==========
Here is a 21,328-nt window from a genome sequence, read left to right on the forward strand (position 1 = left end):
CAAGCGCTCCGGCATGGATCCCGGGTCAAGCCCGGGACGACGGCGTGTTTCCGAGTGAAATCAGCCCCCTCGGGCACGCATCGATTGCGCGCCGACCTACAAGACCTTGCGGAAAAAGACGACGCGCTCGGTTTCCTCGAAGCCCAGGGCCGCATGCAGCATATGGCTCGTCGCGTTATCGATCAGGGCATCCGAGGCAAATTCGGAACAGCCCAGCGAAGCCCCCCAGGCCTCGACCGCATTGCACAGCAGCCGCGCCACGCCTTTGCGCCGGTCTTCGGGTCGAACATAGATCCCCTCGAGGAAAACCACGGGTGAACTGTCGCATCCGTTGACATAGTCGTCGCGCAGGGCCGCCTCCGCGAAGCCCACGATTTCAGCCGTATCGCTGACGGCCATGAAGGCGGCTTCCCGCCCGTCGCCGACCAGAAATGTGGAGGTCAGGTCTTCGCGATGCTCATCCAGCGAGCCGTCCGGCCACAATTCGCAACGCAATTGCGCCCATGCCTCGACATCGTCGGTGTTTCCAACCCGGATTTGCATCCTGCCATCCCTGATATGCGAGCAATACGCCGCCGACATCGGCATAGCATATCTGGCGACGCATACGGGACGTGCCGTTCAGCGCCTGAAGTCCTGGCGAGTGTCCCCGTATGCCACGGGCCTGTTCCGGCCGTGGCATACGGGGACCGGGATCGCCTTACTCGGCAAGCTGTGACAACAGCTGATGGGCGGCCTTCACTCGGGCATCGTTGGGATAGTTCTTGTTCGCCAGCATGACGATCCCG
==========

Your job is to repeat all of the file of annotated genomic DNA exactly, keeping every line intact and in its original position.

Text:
Here is a 21,328-nt window from a genome sequence, read left to right on the forward strand (position 1 = left end):
CAAGCGCTCCGGCATGGATCCCGGGTCAAGCCCGGGACGACGGCGTGTTTCCGAGTGAAATCAGCCCCCTCGGGCACGCATCGATTGCGCGCCGACCTACAAGACCTTGCGGAAAAAGACGACGCGCTCGGTTTCCTCGAAGCCCAGGGCCGCATGCAGCATATGGCTCGTCGCGTTATCGATCAGGGCATCCGAGGCAAATTCGGAACAGCCCAGCGAAGCCCCCCAGGCCTCGACCGCATTGCACAGCAGCCGCGCCACGCCTTTGCGCCGGTCTTCGGGTCGAACATAGATCCCCTCGAGGAAAACCACGGGTGAACTGTCGCATCCGTTGACATAGTCGTCGCGCAGGGCCGCCTCCGCGAAGCCCACGATTTCAGCCGTATCGCTGACGGCCATGAAGGCGGCTTCCCGCCCGTCGCCGACCAGAAATGTGGAGGTCAGGTCTTCGCGATGCTCATCCAGCGAGCCGTCCGGCCACAATTCGCAACGCAATTGCGCCCATGCCTCGACATCGTCGGTGTTTCCAACCCGGATTTGCATCCTGCCATCCCTGATATGCGAGCAATACGCCGCCGACATCGGCATAGCATATCTGGCGACGCATACGGGACGTGCCGTTCAGCGCCTGAAGTCCTGGCGAGTGTCCCCGTATGCCACGGGCCTGTTCCGGCCGTGGCATACGGGGACCGGGATCGCCTTACTCGGCAAGCTGTGACAACAGCTGATGGGCGGCCTTCACTCGGGCATCGTTGGGATAGTTCTTGTTCGCCAGCATGACGATCCCG